Q&A: How to Decode a Value System with Myodetox COO Nick Lo

By Raiden Huang

A lot of entrepreneurs have this killer mentality. Yet, many of them lack compassion. That hasn’t ever been the case with Nick. Nick cares and he cares a ton. He’s a very high-level individual. I first came across Nick about a year ago when he came onto the podcast. To this day, I haven’t met anyone that speaks about their people on the level Nick does. I’ve always wondered what this guy’s deal is because damn. He’s one of one. 

– Raiden Huang

Nick Lo

Raiden: How do you best connect with a variety of different personality types to create a productive workspace? 

Nick: It comes down to your values. When company values and personal values are aligned, it’s incredibly powerful. 

Values drive action, but shared values build trust and community. 

Different personalities are the spice of life. Diversity will strengthen any organization or group because it adds new context and new opinions to any decision being made. In the world of finance, investors mitigate risk by diversifying their portfolio. It’s no different with people. Diversity and inclusion allow you to build resilience by mitigating risk. 

But then how do you move forward with so many different personality types? Shared values. 

If you look closely at 100 different people in a company, they will have values they share and values they don’t share. As long as the values they share are more important to all of them than the values they don’t share, it’s a wrap. The company will 100% succeed because everyone is fighting for the same thing. 

We have to remember that a strong culture isn’t just about showing up to work with a smile and having pizza together after work. Culture is built on the combination of what you value and how you act. If a group has shared values, they will always act in the same direction. 

The growth of any company is primarily predicated on the people, not on products or customers. And people can only reach their highest potential and output when they are able to fight for something they deeply care about, something they value. 

Raiden: Where does your passion for servant leadership stem from? 

Nick: I have always believed in decentralized systems of organizations. I followed Tony Hsieh a lot back in the day with Zappos. He was an early pioneer of flat organizations and the concept of holacracy. A flat management structure simply means there is no hierarchy in decision making and control. 

Truthfully, I’ve always felt the world we live in is kind of broken. It’s very hierarchical in nature. And I knew that if I was ever put in a position of power, I would flip the narrative. At Myodetox, it’s very much a bottoms-up approach to decision making. I always empower the teams to make the call and encourage them to ask for support only as needed. I believe that it’s the only way to learn, by taking risks and not being afraid to make mistakes. In fact, I don’t just give permission to fail, I will often encourage it. 

Servant leadership is a complete flip of a hierarchy, where the leader sits at the bottom. My primary job is to serve the goals and dreams of all the people I work for (not the other way around).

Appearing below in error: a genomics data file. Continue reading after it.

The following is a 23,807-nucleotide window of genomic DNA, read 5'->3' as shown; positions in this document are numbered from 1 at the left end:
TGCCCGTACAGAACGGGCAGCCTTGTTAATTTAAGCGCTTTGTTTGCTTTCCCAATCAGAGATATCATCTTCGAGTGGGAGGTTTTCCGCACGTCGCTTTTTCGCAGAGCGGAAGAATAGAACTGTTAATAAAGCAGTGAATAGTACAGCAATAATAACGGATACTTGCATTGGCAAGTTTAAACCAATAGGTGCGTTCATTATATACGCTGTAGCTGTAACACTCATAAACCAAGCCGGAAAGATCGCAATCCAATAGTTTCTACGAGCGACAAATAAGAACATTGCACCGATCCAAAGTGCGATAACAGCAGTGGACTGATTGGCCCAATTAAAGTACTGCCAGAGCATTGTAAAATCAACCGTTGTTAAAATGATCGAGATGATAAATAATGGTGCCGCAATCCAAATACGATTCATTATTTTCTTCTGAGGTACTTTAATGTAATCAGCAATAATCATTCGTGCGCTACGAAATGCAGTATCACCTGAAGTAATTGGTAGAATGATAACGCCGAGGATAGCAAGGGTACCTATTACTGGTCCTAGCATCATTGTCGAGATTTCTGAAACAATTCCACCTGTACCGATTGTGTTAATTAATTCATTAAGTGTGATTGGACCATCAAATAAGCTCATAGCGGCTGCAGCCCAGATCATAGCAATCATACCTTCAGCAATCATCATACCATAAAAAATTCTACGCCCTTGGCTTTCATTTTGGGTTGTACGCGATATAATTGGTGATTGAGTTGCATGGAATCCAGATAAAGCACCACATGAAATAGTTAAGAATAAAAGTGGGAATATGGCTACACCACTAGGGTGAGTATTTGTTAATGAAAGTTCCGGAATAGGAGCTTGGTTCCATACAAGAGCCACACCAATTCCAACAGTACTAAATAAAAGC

Why this matters to me? Because failing over and over again has shaped who I am today. Why I consider myself talented in this business has nothing to do with how many books I’ve read or how many courses I’ve taken. I consider myself good (not great yet) because I constantly put myself in uncomfortable positions where the likelihood of failure is very high. 

Part of the process of becoming a great leader is making mistakes, f*cking up here and there, and not being afraid to be exposed. If I went around and gave everyone all the solutions to every problem, how are they ever going to learn how to do it themselves? 

I work for them. They don’t work for me. That’s an important distinction. My job is to support their dreams, because all along they’ve supported mine.

Raiden: When writing your own story, where should we be looking?

Nick: Self-identity is an interesting concept. Growing up, we’re all defined by how others perceive us. The athlete, the smart kid, the nerd, the shy guy, that party animal, etc. etc. 

When we’re young, we haven’t experienced enough life to be able to form our own values. We’re not able to speak with conviction on many issues in the world because we just don’t have enough context, yet. So what do most of us do? Follow. External validation will continue to shape who we are, until one day it no longer does. Eventually, we figure it out (at least some of us do). What scares me a lot these days is how quickly technology has taken over the world. The exponential growth of social platforms like Instagram has accelerated our innate need to feel like we belong, so much so that eventually we’ll forget who we actually are. Why? Because the more we matter to others, the less we matter to ourselves. 

I’ve always found it fascinating why we all care so much about how others view us. Some days, I sit by myself in a park and just watch people. And once in a while, I’ll see someone who, by most standards, doesn’t look great. No makeup, hair isn’t done, clothes are mismatched, maybe even overweight. But you know what they have that most of us don’t? True happiness. 

So when writing your own story, the only place you really have to look is within. Your internal values will be the guiding light to the best story ever written, yours. 

I’ve always been captivated by people that can talk about human psychology and higher-level concepts. With Nick, I could hear him talk all day. He’s an unreal leader and individual. No wonder why Myodetox is where it’s at today. That’s because you got thought leaders like Nick paving the way.

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